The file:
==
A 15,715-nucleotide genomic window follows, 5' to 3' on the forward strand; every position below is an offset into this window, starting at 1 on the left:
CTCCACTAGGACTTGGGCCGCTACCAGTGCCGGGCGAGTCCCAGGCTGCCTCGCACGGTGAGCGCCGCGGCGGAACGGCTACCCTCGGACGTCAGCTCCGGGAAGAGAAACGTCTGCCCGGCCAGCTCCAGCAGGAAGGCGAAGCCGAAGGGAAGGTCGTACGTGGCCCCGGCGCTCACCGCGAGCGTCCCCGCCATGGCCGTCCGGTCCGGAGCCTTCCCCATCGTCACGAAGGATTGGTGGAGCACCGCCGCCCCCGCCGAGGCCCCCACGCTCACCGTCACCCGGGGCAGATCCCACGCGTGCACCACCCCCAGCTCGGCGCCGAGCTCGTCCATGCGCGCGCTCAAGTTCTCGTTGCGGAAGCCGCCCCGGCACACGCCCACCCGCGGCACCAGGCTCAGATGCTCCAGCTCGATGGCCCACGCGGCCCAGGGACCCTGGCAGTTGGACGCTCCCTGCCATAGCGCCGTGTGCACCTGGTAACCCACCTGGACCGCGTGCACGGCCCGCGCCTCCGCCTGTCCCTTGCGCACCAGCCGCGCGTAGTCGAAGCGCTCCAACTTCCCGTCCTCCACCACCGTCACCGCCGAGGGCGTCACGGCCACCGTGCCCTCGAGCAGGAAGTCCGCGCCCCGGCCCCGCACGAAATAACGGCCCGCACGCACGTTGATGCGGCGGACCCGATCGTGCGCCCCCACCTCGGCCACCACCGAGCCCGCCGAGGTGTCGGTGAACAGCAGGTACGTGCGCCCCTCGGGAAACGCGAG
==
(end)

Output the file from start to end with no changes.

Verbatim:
A 15,715-nucleotide genomic window follows, 5' to 3' on the forward strand; every position below is an offset into this window, starting at 1 on the left:
CTCCACTAGGACTTGGGCCGCTACCAGTGCCGGGCGAGTCCCAGGCTGCCTCGCACGGTGAGCGCCGCGGCGGAACGGCTACCCTCGGACGTCAGCTCCGGGAAGAGAAACGTCTGCCCGGCCAGCTCCAGCAGGAAGGCGAAGCCGAAGGGAAGGTCGTACGTGGCCCCGGCGCTCACCGCGAGCGTCCCCGCCATGGCCGTCCGGTCCGGAGCCTTCCCCATCGTCACGAAGGATTGGTGGAGCACCGCCGCCCCCGCCGAGGCCCCCACGCTCACCGTCACCCGGGGCAGATCCCACGCGTGCACCACCCCCAGCTCGGCGCCGAGCTCGTCCATGCGCGCGCTCAAGTTCTCGTTGCGGAAGCCGCCCCGGCACACGCCCACCCGCGGCACCAGGCTCAGATGCTCCAGCTCGATGGCCCACGCGGCCCAGGGACCCTGGCAGTTGGACGCTCCCTGCCATAGCGCCGTGTGCACCTGGTAACCCACCTGGACCGCGTGCACGGCCCGCGCCTCCGCCTGTCCCTTGCGCACCAGCCGCGCGTAGTCGAAGCGCTCCAACTTCCCGTCCTCCACCACCGTCACCGCCGAGGGCGTCACGGCCACCGTGCCCTCGAGCAGGAAGTCCGCGCCCCGGCCCCGCACGAAATAACGGCCCGCACGCACGTTGATGCGGCGGACCCGATCGTGCGCCCCCACCTCGGCCACCACCGAGCCCGCCGAGGTGTCGGTGAACAGCAGGTACGTGCGCCCCTCGGGAAACGCGAG